By Lisa Bakewell
Rachelle Caron was one of the winners of ABMP’s Massage is for EveryBody 2021 contest, and we wanted to share more of her story. Please join us in celebrating Rachelle!
“There is no one way to treat trauma during a session,” says Rachelle Caron, massage therapist at Divine Touch, located in Maui, Hawaii. “It’s important to meet clients where they are, address their specific needs, and create a safe healing environment for them.”
From children diagnosed with sensory disorders to clients with special needs to new mothers, Caron’s clientele come with an array of life experiences—including trauma, life changes, and physical, developmental, medical, and mental challenges. Many of her clients are also on medications because of these challenges, which can produce horrible side effects, such as constipation, insomnia, anxiety, and depression. “Providing them touch therapy—if nothing else—can aid in calming their nervous system, reduce stress hormones, and provide an opportunity for relaxation,” she says, “but it can also have huge benefits, such as increase/decrease muscle tone, increase motor skills, prevent atrophy of paralyzed areas, and improve one’s body image and feelings of isolation.”
Caron believes massage therapists can help clients who have experienced trauma by using Trauma Touch Therapy. “By helping them feel all their emotions and sensations, while [also] staying present in their experience with touch therapy, I can help them release trapped traumas stuck in their bodies.”
She explains that Trauma Touch Therapy sessions are typically done on a massage table, chair, or wherever the client is most comfortable—with the client fully clothed. Depending on the situation, the massage therapist may work with other therapists, such as psychologists, mental health counselors, and other professionals. By using slow, soothing, and grounding touch techniques, Caron hopes to decrease anxiety levels and improve client focus and concentration, which helps them get back into their body, begin to see how their body moves, and/or how they should move in their environment.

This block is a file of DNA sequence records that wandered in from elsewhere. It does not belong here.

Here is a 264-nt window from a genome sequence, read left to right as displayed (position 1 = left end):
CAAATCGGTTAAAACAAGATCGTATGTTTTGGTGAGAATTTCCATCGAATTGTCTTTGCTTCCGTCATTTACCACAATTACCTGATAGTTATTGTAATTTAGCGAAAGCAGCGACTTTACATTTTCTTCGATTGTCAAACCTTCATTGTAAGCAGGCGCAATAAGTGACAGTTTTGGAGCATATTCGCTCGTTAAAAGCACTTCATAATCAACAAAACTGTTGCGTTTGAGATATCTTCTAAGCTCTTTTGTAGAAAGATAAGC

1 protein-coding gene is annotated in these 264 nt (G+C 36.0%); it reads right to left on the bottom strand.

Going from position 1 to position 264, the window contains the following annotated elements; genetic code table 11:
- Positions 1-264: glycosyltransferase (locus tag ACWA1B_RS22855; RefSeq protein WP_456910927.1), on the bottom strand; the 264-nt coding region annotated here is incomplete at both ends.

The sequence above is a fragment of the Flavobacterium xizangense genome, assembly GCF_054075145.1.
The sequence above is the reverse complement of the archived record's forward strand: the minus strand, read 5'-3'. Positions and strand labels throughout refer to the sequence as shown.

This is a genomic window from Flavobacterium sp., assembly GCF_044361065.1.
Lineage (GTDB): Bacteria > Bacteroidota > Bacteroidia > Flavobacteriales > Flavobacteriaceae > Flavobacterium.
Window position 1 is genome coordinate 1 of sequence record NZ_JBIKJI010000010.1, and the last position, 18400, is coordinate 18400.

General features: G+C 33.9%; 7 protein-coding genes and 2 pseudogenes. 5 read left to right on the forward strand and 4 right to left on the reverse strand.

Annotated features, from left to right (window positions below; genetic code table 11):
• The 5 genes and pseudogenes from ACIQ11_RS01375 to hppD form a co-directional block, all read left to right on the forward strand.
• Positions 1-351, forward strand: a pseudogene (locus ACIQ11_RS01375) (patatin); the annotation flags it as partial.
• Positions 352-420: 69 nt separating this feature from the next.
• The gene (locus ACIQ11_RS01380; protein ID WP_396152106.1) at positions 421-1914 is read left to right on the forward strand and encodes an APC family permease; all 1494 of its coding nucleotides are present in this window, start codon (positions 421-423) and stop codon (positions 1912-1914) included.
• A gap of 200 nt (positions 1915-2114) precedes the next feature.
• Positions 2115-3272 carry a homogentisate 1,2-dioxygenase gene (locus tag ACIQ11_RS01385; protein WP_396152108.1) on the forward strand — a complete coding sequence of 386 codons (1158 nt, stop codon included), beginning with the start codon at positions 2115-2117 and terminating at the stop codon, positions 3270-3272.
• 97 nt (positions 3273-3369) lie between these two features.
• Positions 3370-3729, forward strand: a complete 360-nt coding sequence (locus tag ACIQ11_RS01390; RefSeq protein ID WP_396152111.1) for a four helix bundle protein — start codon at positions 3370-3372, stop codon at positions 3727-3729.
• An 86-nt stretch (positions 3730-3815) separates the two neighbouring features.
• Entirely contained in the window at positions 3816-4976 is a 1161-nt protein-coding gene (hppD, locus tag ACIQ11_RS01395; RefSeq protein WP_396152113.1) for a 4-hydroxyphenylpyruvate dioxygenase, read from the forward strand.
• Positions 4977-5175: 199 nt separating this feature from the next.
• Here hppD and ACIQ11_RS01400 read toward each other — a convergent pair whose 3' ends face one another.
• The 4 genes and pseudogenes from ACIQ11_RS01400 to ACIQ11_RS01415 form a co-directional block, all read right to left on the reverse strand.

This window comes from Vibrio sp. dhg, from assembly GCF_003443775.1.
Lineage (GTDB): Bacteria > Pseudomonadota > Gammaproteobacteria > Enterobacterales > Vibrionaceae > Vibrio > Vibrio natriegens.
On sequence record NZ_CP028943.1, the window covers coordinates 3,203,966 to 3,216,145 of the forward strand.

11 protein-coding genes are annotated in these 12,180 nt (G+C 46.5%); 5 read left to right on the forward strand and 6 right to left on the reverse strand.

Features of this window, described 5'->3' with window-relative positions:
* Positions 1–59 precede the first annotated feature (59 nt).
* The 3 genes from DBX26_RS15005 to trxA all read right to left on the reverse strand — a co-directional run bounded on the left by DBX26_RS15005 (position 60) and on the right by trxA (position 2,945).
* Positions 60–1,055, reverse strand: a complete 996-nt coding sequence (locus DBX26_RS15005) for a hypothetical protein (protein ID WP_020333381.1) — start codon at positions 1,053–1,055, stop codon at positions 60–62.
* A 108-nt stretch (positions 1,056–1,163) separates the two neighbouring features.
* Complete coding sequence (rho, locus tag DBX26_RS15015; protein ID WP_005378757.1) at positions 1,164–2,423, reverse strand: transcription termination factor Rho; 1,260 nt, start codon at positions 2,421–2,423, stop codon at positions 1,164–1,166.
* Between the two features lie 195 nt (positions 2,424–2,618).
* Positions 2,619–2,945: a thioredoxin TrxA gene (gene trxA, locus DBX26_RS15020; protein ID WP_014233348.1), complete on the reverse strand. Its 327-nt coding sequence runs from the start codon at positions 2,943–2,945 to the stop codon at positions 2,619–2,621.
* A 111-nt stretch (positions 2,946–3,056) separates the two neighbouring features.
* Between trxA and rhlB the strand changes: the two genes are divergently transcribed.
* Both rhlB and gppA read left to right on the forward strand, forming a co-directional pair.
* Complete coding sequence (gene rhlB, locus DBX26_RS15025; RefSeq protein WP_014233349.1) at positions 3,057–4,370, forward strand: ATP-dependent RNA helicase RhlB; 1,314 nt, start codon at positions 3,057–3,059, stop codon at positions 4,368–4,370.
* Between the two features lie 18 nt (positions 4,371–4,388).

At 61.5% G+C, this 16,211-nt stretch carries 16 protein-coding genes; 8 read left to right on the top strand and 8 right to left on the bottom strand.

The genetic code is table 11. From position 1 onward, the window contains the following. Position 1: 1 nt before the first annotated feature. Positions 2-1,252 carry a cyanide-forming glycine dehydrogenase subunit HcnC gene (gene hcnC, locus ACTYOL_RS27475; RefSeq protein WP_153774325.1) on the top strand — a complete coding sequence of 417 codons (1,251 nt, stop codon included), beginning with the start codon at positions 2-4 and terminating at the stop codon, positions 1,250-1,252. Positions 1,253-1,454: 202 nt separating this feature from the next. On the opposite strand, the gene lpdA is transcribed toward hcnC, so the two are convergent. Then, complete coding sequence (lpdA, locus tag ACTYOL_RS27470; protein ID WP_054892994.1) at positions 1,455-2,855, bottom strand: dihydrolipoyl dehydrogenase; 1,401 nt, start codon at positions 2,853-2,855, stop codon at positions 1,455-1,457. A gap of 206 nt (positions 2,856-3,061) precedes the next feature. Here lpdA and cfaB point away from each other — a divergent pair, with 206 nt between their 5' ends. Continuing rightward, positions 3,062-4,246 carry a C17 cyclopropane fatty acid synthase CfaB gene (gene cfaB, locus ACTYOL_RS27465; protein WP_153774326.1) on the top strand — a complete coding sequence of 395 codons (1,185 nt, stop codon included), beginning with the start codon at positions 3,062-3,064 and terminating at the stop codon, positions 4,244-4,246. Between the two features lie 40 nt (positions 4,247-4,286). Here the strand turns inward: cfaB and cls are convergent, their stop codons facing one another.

“One self-soothing technique I like to use includes self-massage in areas where [the client] enjoys touch. This could be their temples, hands, or feet. Also, some children enjoy different textures—rough or silky, for example. I encourage them to use whatever feels good,” she says.
“Take 5 is another great self-care example. Have [the client] spread one of their hands. They then take the pointer finger of their other hand and trace the spread hand, taking in deep breaths as they move up, exhaling deep breaths as they move down. This [allows them] to stay present and feel their body in their surroundings, while calming their nervous system.”
Caron also volunteers at La’akea Village, a community where youth and adults with disabilities can work, learn, and live. Twice each month, Caron provides four 45-minute massages to interested residents. “At La’akea, special needs participants experience an inclusive life, sharing a setting where they engage in a healthy and productive lifestyle,” she says. “Some clients I work with are vocal, others I communicate with through body language and gestures, but I always make sure to receive their consent, and meet them where they are—developmentally, physically, and emotionally. I’ve had some amazing breakthrough experiences with clients who have a hard time receiving touch—even from people close to them. It has brought me much joy volunteering and working with these clients.”
Caron is also an advocate for postpartum mothers. “The postpartum time in a new mother’s life can come with challenges,” she says. “There can be many highs and lows all at the same time. I find women are too worried trying to take care of their newborns, that they don’t take time for themselves. A woman who doesn’t take time to heal her body and mind after birth can have a hard time providing the best care for her child.”
When asked what her plans are moving forward in her massage therapy business, Caron finds the question hard to answer because she has so many interests. “I do know I would like to have my own studio one day,” she says. “A safe space that is appealing to women, children, and their families—working specifically with special needs, trauma, and postpartum care. I will continue to educate myself in trauma and somatic healing, as well as hoping to connect with more therapists in other fields so we can bring our expertise together to provide the best care possible.”